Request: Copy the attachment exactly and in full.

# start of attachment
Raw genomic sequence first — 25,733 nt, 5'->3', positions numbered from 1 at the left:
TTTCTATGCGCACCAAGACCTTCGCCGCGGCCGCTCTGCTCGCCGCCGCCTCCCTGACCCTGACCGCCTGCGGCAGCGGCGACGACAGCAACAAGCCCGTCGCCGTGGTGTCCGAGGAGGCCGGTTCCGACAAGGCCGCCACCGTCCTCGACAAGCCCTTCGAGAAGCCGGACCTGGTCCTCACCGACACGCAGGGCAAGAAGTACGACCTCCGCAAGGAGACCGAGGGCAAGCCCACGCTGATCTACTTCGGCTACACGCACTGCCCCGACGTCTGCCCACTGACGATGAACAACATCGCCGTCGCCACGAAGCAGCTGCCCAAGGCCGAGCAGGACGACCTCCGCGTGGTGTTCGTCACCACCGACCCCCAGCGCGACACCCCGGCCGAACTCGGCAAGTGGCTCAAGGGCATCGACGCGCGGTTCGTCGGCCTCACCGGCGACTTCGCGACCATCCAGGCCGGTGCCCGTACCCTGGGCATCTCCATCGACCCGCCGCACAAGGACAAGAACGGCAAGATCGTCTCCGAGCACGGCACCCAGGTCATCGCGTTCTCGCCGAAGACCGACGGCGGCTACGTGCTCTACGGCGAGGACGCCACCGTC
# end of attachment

Raw genomic sequence first — 25,733 nt, 5'->3', positions numbered from 1 at the left:
TTTCTATGCGCACCAAGACCTTCGCCGCGGCCGCTCTGCTCGCCGCCGCCTCCCTGACCCTGACCGCCTGCGGCAGCGGCGACGACAGCAACAAGCCCGTCGCCGTGGTGTCCGAGGAGGCCGGTTCCGACAAGGCCGCCACCGTCCTCGACAAGCCCTTCGAGAAGCCGGACCTGGTCCTCACCGACACGCAGGGCAAGAAGTACGACCTCCGCAAGGAGACCGAGGGCAAGCCCACGCTGATCTACTTCGGCTACACGCACTGCCCCGACGTCTGCCCACTGACGATGAACAACATCGCCGTCGCCACGAAGCAGCTGCCCAAGGCCGAGCAGGACGACCTCCGCGTGGTGTTCGTCACCACCGACCCCCAGCGCGACACCCCGGCCGAACTCGGCAAGTGGCTCAAGGGCATCGACGCGCGGTTCGTCGGCCTCACCGGCGACTTCGCGACCATCCAGGCCGGTGCCCGTACCCTGGGCATCTCCATCGACCCGCCGCACAAGGACAAGAACGGCAAGATCGTCTCCGAGCACGGCACCCAGGTCATCGCGTTCTCGCCGAAGACCGACGGCGGCTACGTGCTCTACGGCGAGGACGCCACCGTC